On this point I couldn’t agree more with Miller. The reigning mode of psychotherapy in the modern world is entitled: Cognitive Behavioral Therapy (CBT); translation: you are what you think; change your thoughts, change your self. Miller is ruthless in her attack upon this psychotherapy premise, which she claims actually ends up colluding with patient’s defensive systems, especially defenses of denial, rationalization, and intellectualization, which are used to suppress the childhood truths held in their emotional and bodily symptoms. From a compensatory standpoint I am able to understand her dismissal of so many valuable contributors to the mental health field, though I can’t help but see her passionate one-sidedness as somewhat akin to throwing the baby out with the bathwater. Nonetheless, her core premise is utterly valid. Without the full retrieval of the truth of our lives we don’t know who we are and are hampered in our ability to evolve, in fact, our evolution will be limited to our symptoms merely taking on new forms.
As I see it, Miller, in shamanistic terms, is laying out a course of recapitulation. Firstly, she emphasizes the body, the ultimate truth holder. Though the tender psyche of the growing child may need to fragment the truth of its experience to survive, the body registers everything. Very often focusing on bodily feeling and sensation, with intent, will open the door to actual stored experience. Bodily pains, sensations, illnesses, habits, and postures all represent avenues to stored memories. How conditioned are we to seek relief of symptoms through medication, medical intervention, or bodily manipulation? In contrast, how often do we see our symptoms as purposive and meaningful, invitations to awaken to stored memory that needs to be recapitulated?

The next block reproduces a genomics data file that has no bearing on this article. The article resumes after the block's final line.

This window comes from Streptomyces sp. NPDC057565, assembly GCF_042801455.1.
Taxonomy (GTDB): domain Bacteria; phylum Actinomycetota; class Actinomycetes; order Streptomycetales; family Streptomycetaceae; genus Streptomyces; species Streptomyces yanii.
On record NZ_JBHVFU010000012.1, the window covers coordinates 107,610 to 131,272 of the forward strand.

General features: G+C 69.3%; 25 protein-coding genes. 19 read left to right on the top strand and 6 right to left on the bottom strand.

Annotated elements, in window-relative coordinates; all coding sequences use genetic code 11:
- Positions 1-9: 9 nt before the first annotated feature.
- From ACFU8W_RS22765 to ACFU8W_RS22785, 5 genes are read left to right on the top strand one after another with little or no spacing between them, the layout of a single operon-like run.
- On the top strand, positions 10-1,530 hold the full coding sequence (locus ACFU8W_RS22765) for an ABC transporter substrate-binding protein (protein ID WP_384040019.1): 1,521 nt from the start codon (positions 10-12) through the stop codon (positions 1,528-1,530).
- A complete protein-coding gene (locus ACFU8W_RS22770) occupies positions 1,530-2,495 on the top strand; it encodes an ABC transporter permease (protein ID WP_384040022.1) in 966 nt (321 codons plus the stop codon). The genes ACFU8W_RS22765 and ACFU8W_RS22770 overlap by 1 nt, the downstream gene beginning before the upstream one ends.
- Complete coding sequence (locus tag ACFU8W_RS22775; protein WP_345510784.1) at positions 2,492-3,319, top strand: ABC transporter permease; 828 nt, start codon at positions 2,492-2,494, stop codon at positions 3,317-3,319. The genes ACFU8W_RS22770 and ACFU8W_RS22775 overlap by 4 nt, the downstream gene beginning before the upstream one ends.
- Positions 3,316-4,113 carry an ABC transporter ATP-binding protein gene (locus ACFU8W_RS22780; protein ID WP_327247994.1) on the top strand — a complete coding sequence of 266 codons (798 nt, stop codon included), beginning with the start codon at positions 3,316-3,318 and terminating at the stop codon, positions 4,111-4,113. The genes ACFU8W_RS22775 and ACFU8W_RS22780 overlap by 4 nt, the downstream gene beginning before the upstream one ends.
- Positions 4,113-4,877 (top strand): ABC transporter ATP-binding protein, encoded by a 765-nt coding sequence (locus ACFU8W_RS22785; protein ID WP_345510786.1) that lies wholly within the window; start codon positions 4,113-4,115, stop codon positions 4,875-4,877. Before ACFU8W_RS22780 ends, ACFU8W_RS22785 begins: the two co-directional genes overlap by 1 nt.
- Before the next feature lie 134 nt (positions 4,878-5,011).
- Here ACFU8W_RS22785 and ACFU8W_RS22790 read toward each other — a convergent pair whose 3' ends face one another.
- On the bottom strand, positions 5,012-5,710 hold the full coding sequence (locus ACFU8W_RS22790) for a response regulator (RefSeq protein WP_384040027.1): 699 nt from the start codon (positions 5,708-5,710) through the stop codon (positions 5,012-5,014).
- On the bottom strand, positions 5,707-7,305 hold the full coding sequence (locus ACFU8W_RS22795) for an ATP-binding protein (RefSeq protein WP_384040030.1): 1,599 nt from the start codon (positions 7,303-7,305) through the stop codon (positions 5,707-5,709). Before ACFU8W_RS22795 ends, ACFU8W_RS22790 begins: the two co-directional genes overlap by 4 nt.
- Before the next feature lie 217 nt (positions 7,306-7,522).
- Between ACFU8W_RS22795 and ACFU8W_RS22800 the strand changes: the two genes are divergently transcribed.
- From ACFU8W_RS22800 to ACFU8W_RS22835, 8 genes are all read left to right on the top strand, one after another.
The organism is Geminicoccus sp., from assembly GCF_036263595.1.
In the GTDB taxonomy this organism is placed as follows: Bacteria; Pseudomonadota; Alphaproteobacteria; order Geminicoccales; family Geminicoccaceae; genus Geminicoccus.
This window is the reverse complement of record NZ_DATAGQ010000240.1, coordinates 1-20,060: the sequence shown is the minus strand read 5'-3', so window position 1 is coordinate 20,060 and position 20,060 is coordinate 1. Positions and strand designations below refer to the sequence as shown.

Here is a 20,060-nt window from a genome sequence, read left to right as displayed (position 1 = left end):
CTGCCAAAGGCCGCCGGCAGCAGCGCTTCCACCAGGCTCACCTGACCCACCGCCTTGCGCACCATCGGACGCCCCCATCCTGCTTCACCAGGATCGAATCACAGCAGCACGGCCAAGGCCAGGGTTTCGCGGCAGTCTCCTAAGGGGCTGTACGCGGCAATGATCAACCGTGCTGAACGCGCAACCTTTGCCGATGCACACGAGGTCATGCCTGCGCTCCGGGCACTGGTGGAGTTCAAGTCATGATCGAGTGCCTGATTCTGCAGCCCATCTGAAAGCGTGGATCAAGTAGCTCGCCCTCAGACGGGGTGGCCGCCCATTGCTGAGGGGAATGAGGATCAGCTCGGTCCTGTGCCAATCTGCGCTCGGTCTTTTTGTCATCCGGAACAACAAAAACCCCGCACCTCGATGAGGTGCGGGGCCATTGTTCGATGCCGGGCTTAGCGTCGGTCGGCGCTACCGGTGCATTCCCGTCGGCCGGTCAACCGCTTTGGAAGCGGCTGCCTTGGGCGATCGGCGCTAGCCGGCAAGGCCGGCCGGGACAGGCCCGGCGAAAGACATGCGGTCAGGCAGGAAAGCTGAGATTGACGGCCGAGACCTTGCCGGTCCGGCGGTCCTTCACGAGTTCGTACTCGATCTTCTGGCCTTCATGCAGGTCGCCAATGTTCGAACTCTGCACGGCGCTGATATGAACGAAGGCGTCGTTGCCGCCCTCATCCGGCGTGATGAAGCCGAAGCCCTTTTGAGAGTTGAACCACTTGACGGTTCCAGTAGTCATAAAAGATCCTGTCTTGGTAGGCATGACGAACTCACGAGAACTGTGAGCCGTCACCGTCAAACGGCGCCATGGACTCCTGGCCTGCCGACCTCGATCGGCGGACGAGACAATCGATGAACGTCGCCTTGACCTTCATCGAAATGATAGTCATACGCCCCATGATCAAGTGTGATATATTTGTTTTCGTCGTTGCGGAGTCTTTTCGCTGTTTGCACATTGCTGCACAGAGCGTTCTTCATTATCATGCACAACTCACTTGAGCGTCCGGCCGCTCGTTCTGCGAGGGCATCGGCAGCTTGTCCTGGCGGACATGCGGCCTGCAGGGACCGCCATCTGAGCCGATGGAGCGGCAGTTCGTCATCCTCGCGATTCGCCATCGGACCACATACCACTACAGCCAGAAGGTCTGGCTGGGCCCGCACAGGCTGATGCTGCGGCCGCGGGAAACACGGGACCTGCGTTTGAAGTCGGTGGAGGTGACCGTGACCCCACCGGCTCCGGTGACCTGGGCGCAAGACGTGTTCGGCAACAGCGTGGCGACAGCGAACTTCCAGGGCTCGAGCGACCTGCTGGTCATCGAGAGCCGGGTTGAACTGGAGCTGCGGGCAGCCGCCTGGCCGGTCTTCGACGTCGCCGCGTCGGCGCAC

Even in the absence of bodily cues, don Juan instructed Carlos Castaneda to focus on the sensory aspects of an event set up for recapitulation. Carlos states on page 106 in Magical Passes the following: